LOVATO: Yeah, I kind of root for the kids in this. Have you got some good feedback from younger people?

FENN: Yeah, uh, I got an email yesterday from an eight year old girl. She and her parents are coming out here and they, and she says she knows exactly where it is. She wants to know if, after she finds it, if she could come by my house and have me sign her book for her. And I said sure!

LOVATO: Sounds like a deal. That could be a good idea for your next book if that actually comes to fruition.

FENN: And if she found the treasure chest too!

LOVATO: Where can people go to find your book Mr. Fenn?

FENN: The only place in the world, the two places in the world you can find my book: one is Amazon.com and the other one is the Collected Works Bookstore in Santa Fe, New Mexico. I’ve given all the books to the Collected Works Bookstore. Uh, they set ten percent of the gross money aside for a cancer fund that, that we'll spend hopefully sometime this year. But I didn't want anyone to say that Forrest Fenn, that, uh, the treasure chest is a hoax to make money on the book.

LOVATO: Mm hmm.

FENN: That's why I don't make one penny on it. I don't even get my publishing costs back.

LOVATO: This is not a publicity stunt in other words.

FENN: It's not a pub-, and by that same token, uh, a lot of searchers are urgent. They want to know it right now. I just got an email five minutes ago that says tell me where the, the treasure chest is and the guy was mad. But he’s looking, you know, at this afternoon and this weekend. I’m looking at next year, a hundred years, a thousand years, ten thousand years from now. This is not a spring break thing for me.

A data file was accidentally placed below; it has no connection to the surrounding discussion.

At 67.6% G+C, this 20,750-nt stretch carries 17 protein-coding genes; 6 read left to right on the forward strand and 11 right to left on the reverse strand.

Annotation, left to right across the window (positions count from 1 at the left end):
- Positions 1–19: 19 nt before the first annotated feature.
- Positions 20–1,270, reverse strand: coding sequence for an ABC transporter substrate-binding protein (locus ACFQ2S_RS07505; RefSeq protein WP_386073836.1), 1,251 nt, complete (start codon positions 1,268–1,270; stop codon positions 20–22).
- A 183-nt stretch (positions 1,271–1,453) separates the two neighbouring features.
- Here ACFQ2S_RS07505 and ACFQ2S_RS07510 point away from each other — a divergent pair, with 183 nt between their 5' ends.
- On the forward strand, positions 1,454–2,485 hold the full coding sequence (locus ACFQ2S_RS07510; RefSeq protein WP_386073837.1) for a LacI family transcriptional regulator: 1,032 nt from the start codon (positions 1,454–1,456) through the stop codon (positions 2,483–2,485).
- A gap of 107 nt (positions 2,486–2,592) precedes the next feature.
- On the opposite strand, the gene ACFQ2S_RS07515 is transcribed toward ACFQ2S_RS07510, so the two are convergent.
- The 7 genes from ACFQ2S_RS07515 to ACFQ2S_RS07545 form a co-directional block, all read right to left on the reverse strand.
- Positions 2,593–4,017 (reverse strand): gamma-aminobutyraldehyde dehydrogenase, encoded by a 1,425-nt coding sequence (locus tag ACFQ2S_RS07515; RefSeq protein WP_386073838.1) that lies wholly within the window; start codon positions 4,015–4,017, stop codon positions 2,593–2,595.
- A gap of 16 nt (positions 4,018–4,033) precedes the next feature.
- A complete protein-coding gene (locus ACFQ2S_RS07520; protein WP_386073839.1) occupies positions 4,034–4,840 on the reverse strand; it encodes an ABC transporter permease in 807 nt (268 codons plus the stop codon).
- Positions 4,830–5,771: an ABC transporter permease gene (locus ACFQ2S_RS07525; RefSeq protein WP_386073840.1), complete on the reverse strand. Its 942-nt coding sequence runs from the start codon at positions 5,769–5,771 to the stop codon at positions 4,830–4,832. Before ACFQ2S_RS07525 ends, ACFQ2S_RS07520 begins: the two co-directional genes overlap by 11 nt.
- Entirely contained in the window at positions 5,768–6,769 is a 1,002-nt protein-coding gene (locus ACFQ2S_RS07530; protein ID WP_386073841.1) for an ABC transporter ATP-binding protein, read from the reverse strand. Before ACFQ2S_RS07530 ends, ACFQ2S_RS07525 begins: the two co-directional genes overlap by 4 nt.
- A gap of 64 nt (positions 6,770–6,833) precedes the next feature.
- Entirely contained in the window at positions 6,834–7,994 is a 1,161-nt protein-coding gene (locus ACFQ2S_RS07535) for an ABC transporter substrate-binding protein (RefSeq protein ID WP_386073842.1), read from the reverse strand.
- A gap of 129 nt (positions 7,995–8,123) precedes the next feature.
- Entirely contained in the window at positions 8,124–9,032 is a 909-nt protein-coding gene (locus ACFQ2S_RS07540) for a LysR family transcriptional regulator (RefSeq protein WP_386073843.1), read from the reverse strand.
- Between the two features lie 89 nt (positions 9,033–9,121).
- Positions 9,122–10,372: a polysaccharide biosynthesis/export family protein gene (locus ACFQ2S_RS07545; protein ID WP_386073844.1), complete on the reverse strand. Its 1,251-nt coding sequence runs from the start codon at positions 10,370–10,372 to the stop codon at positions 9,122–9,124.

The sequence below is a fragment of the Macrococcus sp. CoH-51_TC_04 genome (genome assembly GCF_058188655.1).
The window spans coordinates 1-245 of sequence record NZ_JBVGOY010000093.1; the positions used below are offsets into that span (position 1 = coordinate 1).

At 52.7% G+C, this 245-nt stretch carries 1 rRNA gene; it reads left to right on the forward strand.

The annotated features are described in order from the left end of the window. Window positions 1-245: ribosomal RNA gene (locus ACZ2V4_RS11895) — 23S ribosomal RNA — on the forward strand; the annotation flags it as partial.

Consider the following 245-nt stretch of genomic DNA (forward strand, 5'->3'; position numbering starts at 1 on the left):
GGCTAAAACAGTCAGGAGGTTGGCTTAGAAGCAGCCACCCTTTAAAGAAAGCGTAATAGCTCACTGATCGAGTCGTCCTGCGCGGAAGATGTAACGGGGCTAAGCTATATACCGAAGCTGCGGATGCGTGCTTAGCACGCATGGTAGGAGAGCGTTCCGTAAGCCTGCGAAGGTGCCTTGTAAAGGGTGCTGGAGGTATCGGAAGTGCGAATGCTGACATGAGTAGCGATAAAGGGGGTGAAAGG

LOVATO: We’re talking with Forrest Fenn. He’s a longtime Santa Fe mainstay. Is that better than staple?

FENN: That’s great. I love titles like that. I’ve been called so many other…

LOVATO: Art collector, many other things, and among them, he is the author of “The Thrill of the Chase, A Memoir.” We’ve been talking about the HIDDEN treasure somewhere in this region.

FENN: Now wait just a minute. The treasure chest is hidden somewhere in the mountains north of Santa Fe.

LOVATO: Okay.

FENN: There’s mountains in Alaska.

LOVATO: Right.

FENN: But I’ve also said, that the treasure is hidden someplace in the Rocky Mountains.

LOVATO: Yeah, it’s hard when we’re discussing this because you’re - the language you’ve given is very ambiguous and so, um

FENN: Well, I hope it’s not ambiguous. People misquote me.

LOVATO: Right.

FENN: It seems ambiguous, but I’ve never said that it was near Santa Fe. I’ve never said that it was any place and I’m not going to say that.

LOVATO: Right

FENN: But it is in the mountains north of Santa Fe.

LOVATO: Yeah, well, so, there’s probably a lot of common misinterpretations, and just recently, you released a couple additional hints. Is that correct? On your blog?

FENN: I like the way you put that. The Today Show had asked me to come on one time a month for two minutes on the Today Show and give additional clues. And I agreed to do that. But those clues are not going to take anybody to the treasure chest. The first clue that I gave was that it’s above 5,000 feet above sea level. The entire Rocky Mountains is higher than that, so, and another clue I gave is that it’s more than 300 miles west of Toledo. But that leaves a lot of places to search there also. And for the next eight or nine months, I will continue to give clues like that. But don’t expect them to take you to the treasure chest.

LOVATO: Mr. Fenn, first thanks for stimulating the imagination of, you know, a whole country it seems like at this point.

FENN: Mm hmm.

LOVATO: Thank you very much.

FENN: My pleasure.

LOVATO: Eric, and if you’re still in the studio, and you’re not running out into the parking lot with a spade in your hand, headed up somewhere into Northern New Mexico, and beyond, uh, back in the studio KVSF 101.5 The Voice, back to you Eric.